“There is no difference,” you might say and you would be wrong.
The answer, unfortunately, is that we are dealing with a stock market. Today and possibly for years into the future, this important distinction will require an entirely new mindset for most investors who want to preserve wealth and, at the same time, grow your portfolio.
Back in the day (when I still had some hair), stocks and the market had a lower correlation, meaning they did not move in tandem. As a result, I considered stocks first and markets second. There was always a dog-eared copy of my financial bible, Graham and Dodd’s “Security Analysis”, in my briefcase on my visits to company managements. While walking through their factories, mines or warehouses, I would ask a ton of financial questions, scribbling notes as I went. Back in the office, I would put together a spreadsheet, crunch a week’s worth of numbers and come up with my financial analysis of a particular company resulting in a buy, sell or hold decision.
Let’s say I came to the conclusion that the company’s stock was a buy. If I did my homework correctly, and purchased the stock, I had a reasonable expectation that the stock price would go up, regardless of what happened in the overall stock market. I could apply a similar analysis in looking at sectors, like financials, pharmaceuticals, etc, and even in selecting which countries looked attractive (or not) like China or Greece.
But this practice began to shift over the last decade. I noticed that stock prices, sectors, markets and even countries began to exhibit a higher degree of correlation. Year after year that trend appeared to accelerate as markets began to move in the same direction regardless of fundamental changes in outlook. Today, correlations among stocks are at record levels, which mean that almost all stocks move in the same direction as the market, given enough time.
As a result, the pedantic thinking spewed by financial professionals that investors should be well-diversified among asset classes carries a lot less weight. Stock pickers, too, are finding it extremely difficult to generate returns that are better than the market no matter how good the company’s prospects might be.
What explains this sea change toward higher correlation?
Normally, correlations rise when stock prices decline. In other words, investors do not discriminate among good and bad stocks in a bear market. Just recall the free fall in 2008-2009. Most readers are aware that I believe we are in a secular (long-term) bear market, which will be with us until at least 2016-2017. In bear markets there is a continued atmosphere of uncertainty, punctuated by periods of sharply declining prices (2002-2003 and again in 2008-2009, for example). So correlations will be higher in this atmosphere.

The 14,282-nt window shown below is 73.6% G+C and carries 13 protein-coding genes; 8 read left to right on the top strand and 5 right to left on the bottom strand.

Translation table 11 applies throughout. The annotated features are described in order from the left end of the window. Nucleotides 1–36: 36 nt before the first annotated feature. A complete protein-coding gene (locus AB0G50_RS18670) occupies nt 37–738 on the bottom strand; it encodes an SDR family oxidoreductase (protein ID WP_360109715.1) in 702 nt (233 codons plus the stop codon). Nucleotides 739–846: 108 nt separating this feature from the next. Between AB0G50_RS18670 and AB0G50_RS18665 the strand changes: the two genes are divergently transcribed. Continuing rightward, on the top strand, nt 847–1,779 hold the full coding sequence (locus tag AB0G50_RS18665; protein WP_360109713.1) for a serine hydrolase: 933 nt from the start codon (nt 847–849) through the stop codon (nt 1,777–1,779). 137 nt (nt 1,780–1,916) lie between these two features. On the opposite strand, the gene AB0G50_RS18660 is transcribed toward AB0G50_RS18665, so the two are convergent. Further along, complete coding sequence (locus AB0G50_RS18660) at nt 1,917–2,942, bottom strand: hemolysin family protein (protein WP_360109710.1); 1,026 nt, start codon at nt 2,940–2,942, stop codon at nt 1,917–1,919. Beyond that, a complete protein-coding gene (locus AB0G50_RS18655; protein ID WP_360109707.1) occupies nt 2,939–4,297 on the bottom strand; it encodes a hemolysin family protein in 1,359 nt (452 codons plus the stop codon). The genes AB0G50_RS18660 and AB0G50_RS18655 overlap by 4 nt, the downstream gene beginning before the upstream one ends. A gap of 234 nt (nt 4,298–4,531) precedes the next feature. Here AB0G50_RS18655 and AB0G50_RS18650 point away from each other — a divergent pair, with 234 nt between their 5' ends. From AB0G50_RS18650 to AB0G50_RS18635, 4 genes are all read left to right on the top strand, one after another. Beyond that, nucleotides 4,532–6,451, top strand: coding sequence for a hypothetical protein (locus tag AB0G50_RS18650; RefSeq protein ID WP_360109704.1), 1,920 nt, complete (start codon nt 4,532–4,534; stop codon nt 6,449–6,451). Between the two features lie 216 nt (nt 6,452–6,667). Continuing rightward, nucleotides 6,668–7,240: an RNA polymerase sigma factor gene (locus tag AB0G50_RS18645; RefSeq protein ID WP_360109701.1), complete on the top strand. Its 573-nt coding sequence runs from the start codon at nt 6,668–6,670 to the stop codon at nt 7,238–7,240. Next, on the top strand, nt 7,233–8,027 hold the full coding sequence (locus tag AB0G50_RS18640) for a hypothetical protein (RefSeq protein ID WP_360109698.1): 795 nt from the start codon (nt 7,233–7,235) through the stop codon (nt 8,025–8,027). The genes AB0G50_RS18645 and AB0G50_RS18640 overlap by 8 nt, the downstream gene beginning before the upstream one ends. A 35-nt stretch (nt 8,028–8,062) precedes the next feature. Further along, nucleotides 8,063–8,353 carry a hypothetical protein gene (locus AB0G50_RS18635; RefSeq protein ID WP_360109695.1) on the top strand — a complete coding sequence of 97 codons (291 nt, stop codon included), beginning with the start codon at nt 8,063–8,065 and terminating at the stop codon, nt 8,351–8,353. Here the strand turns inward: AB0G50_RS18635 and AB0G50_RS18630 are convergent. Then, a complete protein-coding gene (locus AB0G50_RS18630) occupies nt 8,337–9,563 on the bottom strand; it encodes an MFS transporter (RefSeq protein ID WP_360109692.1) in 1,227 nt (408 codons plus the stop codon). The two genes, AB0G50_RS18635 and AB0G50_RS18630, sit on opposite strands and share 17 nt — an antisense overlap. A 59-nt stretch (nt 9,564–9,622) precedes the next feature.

There was a time when I could trade on the Ivory Coast’s stock market for just a few hours a week (when electric power was available) and what happened on Wall Street or London meant little to market participants there. But globalization and the internet have changed all that. We are now in a global marketplace where what happens to Chinese exports today has a direct and immediate impact on an industrial company in Peoria tomorrow. And correlation doesn’t stop with just stock markets. Today, bonds (inversely), commodities and currencies show a high correlation with stock markets as the financial debt crisis impacted all asset classes.
Exchange traded funds ( ETFs) are also contributing to this high correlation. ETFs are a form of index fund that invests in a group of stocks that make up an index, such as the S&P 500 or the Dow Jones Industrial Average. ETFs now account for 6.5% of the total market value of U.S. stocks. So when you sell (or buy) an ETF, you are selling/buying a basket of stocks at the same time.
ETFs, combined with the proliferation of computerized program trading by huge institutions with trillions in assets, now account for a significant share of the New York Stock Exchange volume. Program trading, like ETFs, buys or sells baskets of stocks. These trades tend to magnify market swings up and down engulfing all stocks, all sectors and now all countries as well.
Now for the bad news: all of the above reasons for this higher correlation of markets will be with us for some time into the future. The growth in ETF and program trading is accelerating. As I’ve said, the bear market will be with us for another 6-7 years. The debt crisis is expected to linger for at least that long (if not longer) as will the deleveraging of debt in personal, corporate and government balance sheets.
However, all is not lost. If the game changes, simply change how you play it. In my next column, I will discuss the tools you will need to navigate this ‘new normal’ in the securities markets, or at least give you the criteria necessary to hire an investment manager that can succeed in this environment.